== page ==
I reiterated to Hitler my viewpoint that an invasion of England could be considered only as a last resort, in order to bring England to negotiate for peace. To achieve this last resort I told him that in my opinion the most effective weapon was a stepped-up, effective U-boat campaign, and the next most effective means would be air attacks on convoys and other important targets, such as the port of Liverpool. In contrast to the Norwegian Campaign, I could not recommend a landing in England. Aside from absolute mastery in the air, one further requisite was a dependable, absolutely mine-free zone for the troop transports. It was impossible to say how long the creation of such a mine-free channel would take, even if it could be done, or how it could then be kept free from the menace of fresh mines dropped by enemy planes. Furthermore, the flanks of the whole transport area would have to be protected by strong and effective minefields laid by ourselves.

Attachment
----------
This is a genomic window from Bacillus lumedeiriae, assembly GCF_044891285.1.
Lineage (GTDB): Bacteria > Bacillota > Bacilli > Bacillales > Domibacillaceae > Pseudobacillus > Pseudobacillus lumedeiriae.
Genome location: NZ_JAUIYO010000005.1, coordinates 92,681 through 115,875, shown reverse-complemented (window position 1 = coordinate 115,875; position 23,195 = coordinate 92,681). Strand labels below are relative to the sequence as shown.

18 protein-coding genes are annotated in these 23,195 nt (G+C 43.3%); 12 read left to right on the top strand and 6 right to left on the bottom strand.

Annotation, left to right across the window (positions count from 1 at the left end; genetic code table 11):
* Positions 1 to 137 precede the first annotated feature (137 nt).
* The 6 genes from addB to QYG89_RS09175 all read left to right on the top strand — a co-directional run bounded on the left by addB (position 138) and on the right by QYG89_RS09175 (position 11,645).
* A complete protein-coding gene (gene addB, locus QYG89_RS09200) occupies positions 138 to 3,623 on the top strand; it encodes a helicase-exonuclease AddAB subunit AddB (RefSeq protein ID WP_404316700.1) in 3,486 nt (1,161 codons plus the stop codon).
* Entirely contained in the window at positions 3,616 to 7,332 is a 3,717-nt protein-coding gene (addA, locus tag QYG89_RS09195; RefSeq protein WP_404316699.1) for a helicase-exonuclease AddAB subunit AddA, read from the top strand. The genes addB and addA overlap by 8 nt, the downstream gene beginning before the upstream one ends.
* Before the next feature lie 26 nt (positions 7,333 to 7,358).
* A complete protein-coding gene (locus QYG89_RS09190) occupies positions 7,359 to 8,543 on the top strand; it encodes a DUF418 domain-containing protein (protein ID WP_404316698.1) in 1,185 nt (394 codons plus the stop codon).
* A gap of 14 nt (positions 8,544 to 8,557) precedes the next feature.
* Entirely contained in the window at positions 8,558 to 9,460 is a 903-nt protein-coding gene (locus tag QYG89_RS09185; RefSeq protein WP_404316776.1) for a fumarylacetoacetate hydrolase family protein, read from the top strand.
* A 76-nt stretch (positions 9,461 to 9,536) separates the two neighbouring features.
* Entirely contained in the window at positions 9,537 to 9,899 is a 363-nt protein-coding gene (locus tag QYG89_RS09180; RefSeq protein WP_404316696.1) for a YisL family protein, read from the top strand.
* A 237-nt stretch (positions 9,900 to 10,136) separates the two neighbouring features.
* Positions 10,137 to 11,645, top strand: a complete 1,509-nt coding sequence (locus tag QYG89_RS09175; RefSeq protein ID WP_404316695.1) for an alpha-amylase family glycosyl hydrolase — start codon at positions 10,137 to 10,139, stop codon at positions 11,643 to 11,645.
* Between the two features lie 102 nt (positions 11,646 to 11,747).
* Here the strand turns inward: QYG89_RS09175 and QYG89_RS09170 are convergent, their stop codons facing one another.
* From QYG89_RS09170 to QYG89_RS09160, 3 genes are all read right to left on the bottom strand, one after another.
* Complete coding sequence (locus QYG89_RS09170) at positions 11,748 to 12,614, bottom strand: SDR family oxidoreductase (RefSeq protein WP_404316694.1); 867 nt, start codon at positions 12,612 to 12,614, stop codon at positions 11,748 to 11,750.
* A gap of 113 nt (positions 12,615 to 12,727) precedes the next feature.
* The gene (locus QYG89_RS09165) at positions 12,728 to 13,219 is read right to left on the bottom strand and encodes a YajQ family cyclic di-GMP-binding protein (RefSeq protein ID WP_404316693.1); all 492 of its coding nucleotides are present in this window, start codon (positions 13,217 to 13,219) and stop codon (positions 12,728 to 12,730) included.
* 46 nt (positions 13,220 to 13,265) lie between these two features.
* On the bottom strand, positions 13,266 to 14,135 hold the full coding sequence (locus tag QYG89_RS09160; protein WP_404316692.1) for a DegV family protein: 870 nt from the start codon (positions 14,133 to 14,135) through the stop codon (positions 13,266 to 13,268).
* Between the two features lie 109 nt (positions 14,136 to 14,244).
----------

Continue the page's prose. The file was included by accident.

Lastly I called attention to the face that the job of converting and readying ordinary shipping for troop transports and supply ships would be a long and tedious job, and would cause a serious stoppage in the ordinary waterborne traffic of Germany on which both our armament program and domestic economy depended. To go ahead with any real preparations before a definite decision had been made for the landing would be completely wrong. Hitler agreed. He stated that not only was mastery of the air and absolute prerequisite, but the build-up of the submarine arm was also essential.